Case Studies- Leak Seal Pages

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A multi-year infiltration stopped with Prime Flex 920

One hour and 30 liters of Prime Flex 920 is what it took to stop a gushing water infiltration into a sanitary sewer system.


Client:  City of Kingston, Ont.
Broker/distributor:  strataWORKS Canada Ltd.
Contractor:  Dynamite Contractors


Problem: A major leak in a manhole of a sanitary sewer line of Kingston, Ontario, had been active for years. Kingston sits at the mouth of the Cataraqui River where the St. Lawrence River flows out of Lake Ontario. Much of the city sits on limestone bedrock that must be channeled to install water, sewer and service lines. The leaking manhole was located on a sanitary sewer mainline that crosses a swamp, and the manhole was acting as a drain. How major was the problem? The leak was in the manhole of a sanitary sewer line where a 25-cm (10-inch) pipe came into the manhole at the bottom of the bench. Water was flowing around a pipe union at the rate of about 23 liters (6 gal) per minute, according to estimates from Utilities Kingston. That translates into some 12 million liters (3.2 M gal) of infiltration a year, and the leak was active for seven or eight years.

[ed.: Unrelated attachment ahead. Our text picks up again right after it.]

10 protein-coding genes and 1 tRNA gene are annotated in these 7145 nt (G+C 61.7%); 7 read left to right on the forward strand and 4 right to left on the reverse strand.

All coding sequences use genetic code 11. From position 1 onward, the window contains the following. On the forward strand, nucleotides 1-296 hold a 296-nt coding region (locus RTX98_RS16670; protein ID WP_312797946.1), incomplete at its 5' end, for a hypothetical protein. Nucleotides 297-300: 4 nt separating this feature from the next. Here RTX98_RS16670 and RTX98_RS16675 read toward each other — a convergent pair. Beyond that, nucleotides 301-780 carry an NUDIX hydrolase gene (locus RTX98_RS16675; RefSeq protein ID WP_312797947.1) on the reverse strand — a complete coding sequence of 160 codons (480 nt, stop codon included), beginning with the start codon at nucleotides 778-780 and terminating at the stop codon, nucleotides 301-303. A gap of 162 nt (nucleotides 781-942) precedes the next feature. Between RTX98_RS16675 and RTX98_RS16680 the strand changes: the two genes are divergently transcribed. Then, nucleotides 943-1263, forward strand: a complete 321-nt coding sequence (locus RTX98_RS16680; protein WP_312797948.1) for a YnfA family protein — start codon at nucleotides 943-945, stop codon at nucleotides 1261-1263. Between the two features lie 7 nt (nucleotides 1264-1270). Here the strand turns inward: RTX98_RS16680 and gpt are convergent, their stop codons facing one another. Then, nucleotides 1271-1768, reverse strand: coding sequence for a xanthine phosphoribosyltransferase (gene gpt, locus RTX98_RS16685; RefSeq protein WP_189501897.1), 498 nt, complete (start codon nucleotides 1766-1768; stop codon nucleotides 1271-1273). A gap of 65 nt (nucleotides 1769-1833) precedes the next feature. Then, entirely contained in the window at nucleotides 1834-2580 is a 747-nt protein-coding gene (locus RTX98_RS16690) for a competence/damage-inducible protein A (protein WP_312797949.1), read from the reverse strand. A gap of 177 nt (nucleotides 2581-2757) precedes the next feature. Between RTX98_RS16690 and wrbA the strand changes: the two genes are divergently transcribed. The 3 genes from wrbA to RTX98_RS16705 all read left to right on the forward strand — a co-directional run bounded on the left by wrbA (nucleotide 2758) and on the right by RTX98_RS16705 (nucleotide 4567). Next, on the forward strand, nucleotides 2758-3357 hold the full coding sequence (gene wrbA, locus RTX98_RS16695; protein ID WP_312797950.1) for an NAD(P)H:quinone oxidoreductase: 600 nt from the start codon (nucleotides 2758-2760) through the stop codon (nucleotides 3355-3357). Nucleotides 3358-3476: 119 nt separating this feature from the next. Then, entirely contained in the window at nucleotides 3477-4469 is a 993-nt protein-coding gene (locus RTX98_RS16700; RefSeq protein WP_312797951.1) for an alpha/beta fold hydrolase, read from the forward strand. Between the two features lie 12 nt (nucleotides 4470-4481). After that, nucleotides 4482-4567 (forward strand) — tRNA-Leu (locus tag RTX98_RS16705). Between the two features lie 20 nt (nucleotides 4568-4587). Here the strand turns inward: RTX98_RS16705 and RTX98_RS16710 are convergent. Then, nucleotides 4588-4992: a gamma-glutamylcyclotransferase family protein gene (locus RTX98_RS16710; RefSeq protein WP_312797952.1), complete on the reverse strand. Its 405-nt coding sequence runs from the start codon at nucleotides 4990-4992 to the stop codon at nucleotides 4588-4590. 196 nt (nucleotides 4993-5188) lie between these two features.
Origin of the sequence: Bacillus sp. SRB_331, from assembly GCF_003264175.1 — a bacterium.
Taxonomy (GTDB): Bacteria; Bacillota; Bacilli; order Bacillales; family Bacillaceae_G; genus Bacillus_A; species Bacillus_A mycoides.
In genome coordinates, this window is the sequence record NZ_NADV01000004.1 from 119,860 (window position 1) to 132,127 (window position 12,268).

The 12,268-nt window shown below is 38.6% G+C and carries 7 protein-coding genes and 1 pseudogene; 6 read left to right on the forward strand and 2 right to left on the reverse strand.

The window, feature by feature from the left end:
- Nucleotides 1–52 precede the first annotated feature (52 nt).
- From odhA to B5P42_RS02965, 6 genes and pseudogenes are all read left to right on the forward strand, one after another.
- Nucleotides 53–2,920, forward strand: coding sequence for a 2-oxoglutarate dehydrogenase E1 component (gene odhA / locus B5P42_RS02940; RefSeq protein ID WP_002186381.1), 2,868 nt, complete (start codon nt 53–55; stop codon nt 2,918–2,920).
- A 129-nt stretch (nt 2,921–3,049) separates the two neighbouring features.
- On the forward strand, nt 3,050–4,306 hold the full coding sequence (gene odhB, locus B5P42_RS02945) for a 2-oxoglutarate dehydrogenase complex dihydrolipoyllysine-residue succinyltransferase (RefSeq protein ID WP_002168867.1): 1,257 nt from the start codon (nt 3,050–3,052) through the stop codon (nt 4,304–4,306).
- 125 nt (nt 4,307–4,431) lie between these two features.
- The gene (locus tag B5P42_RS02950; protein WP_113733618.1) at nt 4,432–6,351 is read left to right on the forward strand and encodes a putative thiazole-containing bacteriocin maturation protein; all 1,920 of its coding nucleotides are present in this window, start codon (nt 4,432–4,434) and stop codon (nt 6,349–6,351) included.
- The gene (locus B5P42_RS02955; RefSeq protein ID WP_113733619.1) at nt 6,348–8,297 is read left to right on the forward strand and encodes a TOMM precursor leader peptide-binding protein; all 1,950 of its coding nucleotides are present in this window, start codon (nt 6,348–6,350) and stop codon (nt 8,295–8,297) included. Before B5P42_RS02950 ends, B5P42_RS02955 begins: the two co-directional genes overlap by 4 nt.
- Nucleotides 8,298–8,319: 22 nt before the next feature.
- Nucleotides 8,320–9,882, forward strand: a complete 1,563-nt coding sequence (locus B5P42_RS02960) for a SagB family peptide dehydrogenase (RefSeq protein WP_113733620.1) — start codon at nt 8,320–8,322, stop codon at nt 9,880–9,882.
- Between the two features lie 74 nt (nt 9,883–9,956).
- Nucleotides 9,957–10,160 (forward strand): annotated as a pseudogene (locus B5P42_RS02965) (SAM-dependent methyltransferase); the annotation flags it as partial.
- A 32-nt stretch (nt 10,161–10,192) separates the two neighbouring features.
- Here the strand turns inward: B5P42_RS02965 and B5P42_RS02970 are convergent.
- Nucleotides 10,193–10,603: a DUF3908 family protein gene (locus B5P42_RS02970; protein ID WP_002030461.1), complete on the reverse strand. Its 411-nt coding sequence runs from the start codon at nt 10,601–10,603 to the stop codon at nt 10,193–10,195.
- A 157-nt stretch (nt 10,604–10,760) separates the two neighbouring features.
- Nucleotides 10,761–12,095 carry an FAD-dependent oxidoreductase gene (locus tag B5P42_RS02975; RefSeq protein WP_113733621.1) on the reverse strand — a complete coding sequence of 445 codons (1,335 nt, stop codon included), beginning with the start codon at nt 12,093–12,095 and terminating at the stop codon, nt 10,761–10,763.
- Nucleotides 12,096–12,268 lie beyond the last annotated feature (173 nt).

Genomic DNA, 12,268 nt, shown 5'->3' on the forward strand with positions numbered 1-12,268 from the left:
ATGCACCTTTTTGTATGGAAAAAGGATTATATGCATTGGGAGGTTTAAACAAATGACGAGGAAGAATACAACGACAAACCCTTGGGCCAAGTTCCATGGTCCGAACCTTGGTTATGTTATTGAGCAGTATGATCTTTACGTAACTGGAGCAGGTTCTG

Solution:  Chemical grouting stopped the infiltration.

“Since chemical grouting is still relatively new in Canada, the client was a bit reluctant to try something they were not familiar with,” says Jim Hill of strataWORKS Canada Ltd., a public works distributor of infrastructure repair solutions. In fact, he made an irresistible offer: no leak seal, no pay. “So we hired a contractor who had been to Prime Resins for training. There was no risk; I knew it would work.”

Dynamite Contractors injected the resin in the manhole about three meters below grade. The work entailed drilling a series of holes and injecting Prime Flex 920 and Kick Fast kat activator into the holes. Prime Flex 920 is a single-component, water-activated polyurethane resin that is ideal for gushing infiltration problems like this.

Outcome: The job was finished in a morning and cost $4,000. The infiltration was completely stopped.

“The Kingston officials were in disbelief at the results. They had tried several other options before that hadn’t worked, so they did not expect this to succeed,” says Hill. Infiltration water was mixing with sewage, so additional handling and operation costs included pumping the volume of extra water to the treatment facility, extracting clear water from the sewage and then discharging the water. The cost recovery of the project can be measured in weeks.

“Chemical grouting is definitely a method I would recommend to other municipalities dealing with infiltration,” says Hill. “The awareness and use of chemical grouts for infrastructure repair is still small here in Canada but growing. We always show the municipal public works departments we work with how they can make small, highly effective repairs on their own with easy, ‘crew ready’ cartridges. These make it easy to use and don’t require the investment in pumping equipment.”